Dr. William Hurwitz Granted New Trial
Dr. William Hurwitz, the Northern Virginia physician whose case became a cause célèbre in pain management and drug policy reform circles, was granted a new trial by the 4th Circuit Court of Appeals in August 2006. The New York Sun reported on Aug. 24, 2006 ("Doctor In VA Drug-Trafficking Case Granted New Trial") that "Medical groups are hailing a federal appeals court's decision to grant a new trial to a Virginia doctor accused of drug trafficking for prescribing large quantities of narcotics to his patients. The 4th Circuit Court of Appeals ruled Tuesday that jurors at the 2004 trial of Dr. William Hurwitz of McLean, Va., were improperly prevented from considering whether he acted in good faith. He was convicted on 50 counts and sentenced to 25 years in prison. An appeals court judge, William Traxler Jr., wrote that the jury should have been told that Dr. Hurwitz committed no crime if he had a reasonable, good-faith belief that the prescriptions were appropriate medical care. 'A doctor's good faith in treating his patients is relevant to the jury's determination of whether the doctor acted beyond the bounds of legitimate medical practice,' Judge Traxler said. 'The district court effectively deprived the jury of the opportunity to consider Hurwitz's defense.'"
According to the Sun, "Prosecutors argued that Dr. Hurwitz wildly overprescribed pain-killing drugs such as OxyContin and Dilaudid, giving one patient prescriptions for more than half a million pills over a 40-month period. The government also said there was evidence the physician suspected that some of his patients were selling a portion of their prescribed medicines. Defense attorneys contended that Dr. Hurwitz acted within professional standards and that patients suffering from long-term pain can require extremely high doses of narcotics because smaller doses often become ineffective over time. The defense acknowledged that Dr. Hurwitz had been disciplined by state medical boards, but said those agencies "were back in the Stone Age.""
The Sun noted that " A past president of the American Academy of Pain Medicine, Dr. Scott Fishman, said his group has not formally endorsed or rejected Dr. Hurwitz's methods, but filed an amicus brief because the court proceedings put all doctors in jeopardy. "On the surface, this is a case that appears to be an issue around a doctor who is at the extreme of practice, if not over the line," Dr. Fishman, a professor at the University of California at Davis, said. "It was about whether he got a fair trial. We felt if we didn't stand up in this case, future legitimate appropriately prescribing physicians could be prosecuted as drug dealers. We're trying to protect patients." A libertarian-oriented physicians group, the American Association of Physicians and Surgeons, offered a more robust defense of Dr. Hurwitz. "Billy Hurwitz is an accomplished physician at the cutting edge of medicine, trying to help his patients," a lawyer for the group, Andrew Schlafly of Far Hills, N.J., said. "This guy published articles in medical journals. He had a medical approach." Mr. Schlafly said federal prosecutors overreached by using the criminal justice system to control doctors. "The federal government has no business mischaracterizing a doctor as a drug dealer and interfering in the states' regulation of the practice of medicine," the lawyer said."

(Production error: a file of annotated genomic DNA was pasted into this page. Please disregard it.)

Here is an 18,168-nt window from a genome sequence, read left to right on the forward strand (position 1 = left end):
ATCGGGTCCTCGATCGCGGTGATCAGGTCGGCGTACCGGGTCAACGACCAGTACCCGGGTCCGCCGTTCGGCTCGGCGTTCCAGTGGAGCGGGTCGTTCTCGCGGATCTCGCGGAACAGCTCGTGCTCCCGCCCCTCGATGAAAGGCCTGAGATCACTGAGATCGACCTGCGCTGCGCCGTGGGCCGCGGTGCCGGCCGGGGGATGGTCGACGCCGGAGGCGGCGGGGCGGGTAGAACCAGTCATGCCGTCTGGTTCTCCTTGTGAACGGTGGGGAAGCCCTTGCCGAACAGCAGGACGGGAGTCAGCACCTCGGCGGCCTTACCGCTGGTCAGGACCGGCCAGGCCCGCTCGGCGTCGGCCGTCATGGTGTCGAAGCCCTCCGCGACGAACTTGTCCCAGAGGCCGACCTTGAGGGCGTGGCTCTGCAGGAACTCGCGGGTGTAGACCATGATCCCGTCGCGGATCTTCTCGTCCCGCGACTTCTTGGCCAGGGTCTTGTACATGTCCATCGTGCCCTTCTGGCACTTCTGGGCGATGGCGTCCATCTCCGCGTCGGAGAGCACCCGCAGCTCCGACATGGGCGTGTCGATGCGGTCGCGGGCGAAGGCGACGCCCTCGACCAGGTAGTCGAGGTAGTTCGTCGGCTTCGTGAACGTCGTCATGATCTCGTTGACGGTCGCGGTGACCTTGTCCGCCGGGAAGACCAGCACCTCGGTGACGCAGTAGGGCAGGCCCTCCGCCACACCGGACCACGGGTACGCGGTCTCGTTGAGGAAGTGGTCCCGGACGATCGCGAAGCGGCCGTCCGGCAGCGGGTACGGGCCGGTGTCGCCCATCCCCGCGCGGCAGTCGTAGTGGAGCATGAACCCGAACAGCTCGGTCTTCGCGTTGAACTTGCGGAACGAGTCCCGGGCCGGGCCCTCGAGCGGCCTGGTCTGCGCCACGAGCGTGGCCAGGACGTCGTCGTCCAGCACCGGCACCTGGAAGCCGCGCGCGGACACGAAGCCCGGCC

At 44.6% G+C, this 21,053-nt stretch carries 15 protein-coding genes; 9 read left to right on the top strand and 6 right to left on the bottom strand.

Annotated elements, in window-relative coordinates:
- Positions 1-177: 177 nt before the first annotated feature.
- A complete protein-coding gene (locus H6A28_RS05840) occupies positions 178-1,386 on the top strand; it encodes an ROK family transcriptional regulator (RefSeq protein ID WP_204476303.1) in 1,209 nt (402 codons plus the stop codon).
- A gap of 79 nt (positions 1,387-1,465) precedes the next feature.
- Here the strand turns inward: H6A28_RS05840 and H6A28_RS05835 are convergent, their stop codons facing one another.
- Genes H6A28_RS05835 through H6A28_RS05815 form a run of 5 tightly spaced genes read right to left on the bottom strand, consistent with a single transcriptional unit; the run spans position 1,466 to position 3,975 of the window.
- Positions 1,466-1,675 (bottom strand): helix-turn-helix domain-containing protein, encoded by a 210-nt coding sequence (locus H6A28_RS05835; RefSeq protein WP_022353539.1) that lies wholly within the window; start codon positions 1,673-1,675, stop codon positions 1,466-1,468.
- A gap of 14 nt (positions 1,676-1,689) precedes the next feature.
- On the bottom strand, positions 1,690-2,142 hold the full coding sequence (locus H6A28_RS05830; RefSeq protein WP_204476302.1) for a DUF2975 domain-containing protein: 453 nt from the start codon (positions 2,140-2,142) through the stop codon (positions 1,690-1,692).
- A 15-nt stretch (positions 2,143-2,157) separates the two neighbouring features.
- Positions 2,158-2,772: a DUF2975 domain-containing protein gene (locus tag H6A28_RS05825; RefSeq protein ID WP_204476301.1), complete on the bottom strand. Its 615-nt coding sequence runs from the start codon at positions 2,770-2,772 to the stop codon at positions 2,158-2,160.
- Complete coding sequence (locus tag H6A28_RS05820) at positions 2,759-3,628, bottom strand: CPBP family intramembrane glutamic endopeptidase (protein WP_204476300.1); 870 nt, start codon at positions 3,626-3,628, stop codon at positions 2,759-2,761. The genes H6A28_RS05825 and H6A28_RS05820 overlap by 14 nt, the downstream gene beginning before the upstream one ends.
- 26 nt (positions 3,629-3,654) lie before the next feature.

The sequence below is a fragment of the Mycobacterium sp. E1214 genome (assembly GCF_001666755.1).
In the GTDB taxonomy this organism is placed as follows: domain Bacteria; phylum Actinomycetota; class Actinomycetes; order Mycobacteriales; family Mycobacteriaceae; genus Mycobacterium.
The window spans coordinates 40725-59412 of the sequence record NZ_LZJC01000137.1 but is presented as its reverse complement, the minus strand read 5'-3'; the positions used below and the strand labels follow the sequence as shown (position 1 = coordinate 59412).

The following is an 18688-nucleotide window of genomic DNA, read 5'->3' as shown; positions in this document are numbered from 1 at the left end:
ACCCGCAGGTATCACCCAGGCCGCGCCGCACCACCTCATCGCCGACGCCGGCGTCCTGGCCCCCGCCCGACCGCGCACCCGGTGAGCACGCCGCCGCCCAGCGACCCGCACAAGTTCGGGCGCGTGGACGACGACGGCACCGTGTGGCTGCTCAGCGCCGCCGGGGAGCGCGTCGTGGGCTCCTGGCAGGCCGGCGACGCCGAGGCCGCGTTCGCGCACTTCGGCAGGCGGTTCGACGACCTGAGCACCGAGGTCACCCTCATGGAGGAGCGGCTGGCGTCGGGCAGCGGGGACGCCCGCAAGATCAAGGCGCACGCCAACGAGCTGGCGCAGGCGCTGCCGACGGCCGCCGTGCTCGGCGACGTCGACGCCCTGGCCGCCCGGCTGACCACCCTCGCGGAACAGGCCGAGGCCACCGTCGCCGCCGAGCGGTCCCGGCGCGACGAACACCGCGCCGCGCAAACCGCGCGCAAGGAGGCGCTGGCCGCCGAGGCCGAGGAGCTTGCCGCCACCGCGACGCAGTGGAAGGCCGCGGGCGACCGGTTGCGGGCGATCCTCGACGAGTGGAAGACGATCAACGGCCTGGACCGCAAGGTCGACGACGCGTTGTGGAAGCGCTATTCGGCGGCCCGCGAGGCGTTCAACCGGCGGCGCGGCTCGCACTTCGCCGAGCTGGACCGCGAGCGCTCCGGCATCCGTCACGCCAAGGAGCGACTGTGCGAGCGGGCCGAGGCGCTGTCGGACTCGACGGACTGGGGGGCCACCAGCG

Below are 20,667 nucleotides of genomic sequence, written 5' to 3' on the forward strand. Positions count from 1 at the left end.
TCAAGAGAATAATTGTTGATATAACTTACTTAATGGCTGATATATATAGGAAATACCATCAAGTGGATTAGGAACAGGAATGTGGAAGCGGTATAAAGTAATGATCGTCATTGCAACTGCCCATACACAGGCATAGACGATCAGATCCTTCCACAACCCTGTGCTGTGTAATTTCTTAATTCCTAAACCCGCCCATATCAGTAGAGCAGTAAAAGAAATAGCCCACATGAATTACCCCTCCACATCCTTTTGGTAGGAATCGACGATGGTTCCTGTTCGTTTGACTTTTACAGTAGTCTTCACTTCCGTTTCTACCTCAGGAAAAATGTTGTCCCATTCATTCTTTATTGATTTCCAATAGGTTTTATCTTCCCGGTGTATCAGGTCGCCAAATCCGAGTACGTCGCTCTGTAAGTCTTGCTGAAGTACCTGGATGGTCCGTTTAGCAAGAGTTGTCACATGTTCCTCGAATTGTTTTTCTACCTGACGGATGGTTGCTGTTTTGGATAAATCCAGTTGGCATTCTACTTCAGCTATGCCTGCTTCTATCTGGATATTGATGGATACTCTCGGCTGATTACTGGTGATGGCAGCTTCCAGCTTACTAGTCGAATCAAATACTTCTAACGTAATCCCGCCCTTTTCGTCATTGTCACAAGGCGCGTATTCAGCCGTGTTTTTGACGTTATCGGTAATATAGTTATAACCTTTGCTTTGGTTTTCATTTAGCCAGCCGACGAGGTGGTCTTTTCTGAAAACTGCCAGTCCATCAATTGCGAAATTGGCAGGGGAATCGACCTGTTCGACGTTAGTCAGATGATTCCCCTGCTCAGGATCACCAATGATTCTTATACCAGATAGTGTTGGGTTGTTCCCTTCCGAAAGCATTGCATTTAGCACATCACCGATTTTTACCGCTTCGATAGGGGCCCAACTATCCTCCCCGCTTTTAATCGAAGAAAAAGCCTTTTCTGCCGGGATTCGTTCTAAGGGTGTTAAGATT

The Hurwitz case was allegedly what prompted the DEA to withdraw its guidelines for pain management prescribing practices, which it had issued a few months before the doctor's conviction. The Washington Post reported on Nov. 30, 2004 ("New DEA Statement Has Pain Doctors More Fearful") that "Advocates for aggressive pain management said the DEA's abrupt turnaround appeared to have been triggered when defense lawyers tried to introduce the earlier pain guidelines in the trial of Hurwitz, the McLean doctor, in late September. The DEA took the document off its Web site soon after. About two weeks later, U.S. Attorney Paul J. McNulty, who is prosecuting Hurwitz, filed a motion asking that the guidelines be excluded as evidence, saying that they do "not have the force and effect of law." U.S. District Judge Leonard D. Wexler ruled in favor of the government."
According to the Post, "An extensive effort to ease tensions between physicians who specialize in treating pain and the Drug Enforcement Administration over the use of morphine-based painkillers has backfired -- leaving many pain doctors and patients more fearful than before that they could be arrested for practicing what they consider good medicine. The DEA triggered the new impasse this month when it published a statement clarifying its position on a number of issues central to pain medicine. The document discusses when a doctor is at risk of being investigated for alleged prescription drug diversion, whether patients with known drug problems can ever be prescribed narcotic painkillers and whether doctors can give patients prescriptions to be filled on a future date. On all these issues, the new DEA position is at odds with a set of guidelines negotiated over several years by DEA officials and a group of leading pain-management experts. Those guidelines were posted on the agency's Web site in August as part of an effort to reassure doctors who properly prescribe narcotics, but several weeks later the document was abruptly removed and described by the agency as inaccurate and unofficial."
For more on the Guidelines, see DEA Withdraws Its Pain Prescription Guidelines.